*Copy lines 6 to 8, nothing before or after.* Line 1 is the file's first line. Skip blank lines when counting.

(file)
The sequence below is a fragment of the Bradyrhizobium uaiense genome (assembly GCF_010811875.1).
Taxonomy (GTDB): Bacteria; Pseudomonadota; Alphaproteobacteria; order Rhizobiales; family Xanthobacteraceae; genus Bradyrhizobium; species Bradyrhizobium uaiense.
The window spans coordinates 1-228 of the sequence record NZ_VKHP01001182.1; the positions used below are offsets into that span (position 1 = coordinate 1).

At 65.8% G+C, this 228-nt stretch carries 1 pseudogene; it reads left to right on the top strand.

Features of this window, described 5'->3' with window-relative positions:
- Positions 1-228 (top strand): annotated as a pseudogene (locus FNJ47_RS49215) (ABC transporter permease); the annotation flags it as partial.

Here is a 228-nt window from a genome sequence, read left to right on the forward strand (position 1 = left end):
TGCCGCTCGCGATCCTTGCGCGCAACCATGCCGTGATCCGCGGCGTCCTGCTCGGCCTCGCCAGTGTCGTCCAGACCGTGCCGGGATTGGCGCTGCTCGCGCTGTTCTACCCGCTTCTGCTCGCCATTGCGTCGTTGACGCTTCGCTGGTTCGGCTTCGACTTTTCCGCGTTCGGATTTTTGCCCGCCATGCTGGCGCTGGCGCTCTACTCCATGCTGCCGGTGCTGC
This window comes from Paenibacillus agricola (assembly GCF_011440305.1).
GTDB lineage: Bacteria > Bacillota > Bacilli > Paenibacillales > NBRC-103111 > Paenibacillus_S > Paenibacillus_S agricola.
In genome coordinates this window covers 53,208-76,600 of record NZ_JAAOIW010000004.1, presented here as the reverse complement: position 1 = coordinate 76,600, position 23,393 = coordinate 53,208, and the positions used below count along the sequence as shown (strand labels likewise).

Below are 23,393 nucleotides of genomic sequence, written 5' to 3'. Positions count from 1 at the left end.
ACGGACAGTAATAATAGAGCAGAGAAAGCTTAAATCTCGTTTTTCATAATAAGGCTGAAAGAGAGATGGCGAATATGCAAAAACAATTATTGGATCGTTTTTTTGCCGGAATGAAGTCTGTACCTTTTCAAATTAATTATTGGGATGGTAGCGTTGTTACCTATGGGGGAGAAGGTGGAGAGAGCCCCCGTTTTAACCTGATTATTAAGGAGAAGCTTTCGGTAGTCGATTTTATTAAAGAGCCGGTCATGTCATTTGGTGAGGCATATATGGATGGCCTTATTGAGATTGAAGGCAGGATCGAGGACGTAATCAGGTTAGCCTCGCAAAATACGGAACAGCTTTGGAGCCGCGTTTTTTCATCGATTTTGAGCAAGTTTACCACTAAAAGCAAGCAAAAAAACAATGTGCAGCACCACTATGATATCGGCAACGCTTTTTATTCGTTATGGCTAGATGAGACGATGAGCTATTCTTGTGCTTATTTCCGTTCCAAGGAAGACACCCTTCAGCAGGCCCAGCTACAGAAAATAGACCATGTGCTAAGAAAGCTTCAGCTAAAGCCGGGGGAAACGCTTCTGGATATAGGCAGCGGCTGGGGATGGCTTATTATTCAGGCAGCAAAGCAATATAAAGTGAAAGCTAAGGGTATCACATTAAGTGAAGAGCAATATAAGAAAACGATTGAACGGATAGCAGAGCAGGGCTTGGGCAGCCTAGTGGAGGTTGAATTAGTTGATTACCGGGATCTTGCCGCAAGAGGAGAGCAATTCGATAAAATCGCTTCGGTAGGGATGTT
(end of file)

- Positions 1-228 (top strand): annotated as a pseudogene (locus FNJ47_RS49215) (ABC transporter permease); the annotation flags it as partial.

Here is a 228-nt window from a genome sequence, read left to right on the forward strand (position 1 = left end):
TGCCGCTCGCGATCCTTGCGCGCAACCATGCCGTGATCCGCGGCGTCCTGCTCGGCCTCGCCAGTGTCGTCCAGACCGTGCCGGGATTGGCGCTGCTCGCGCTGTTCTACCCGCTTCTGCTCGCCATTGCGTCGTTGACGCTTCGCTGGTTCGGCTTCGACTTTTCCGCGTTCGGATTTTTGCCCGCCATGCTGGCGCTGGCGCTCTACTCCATGCTGCCGGTGCTGC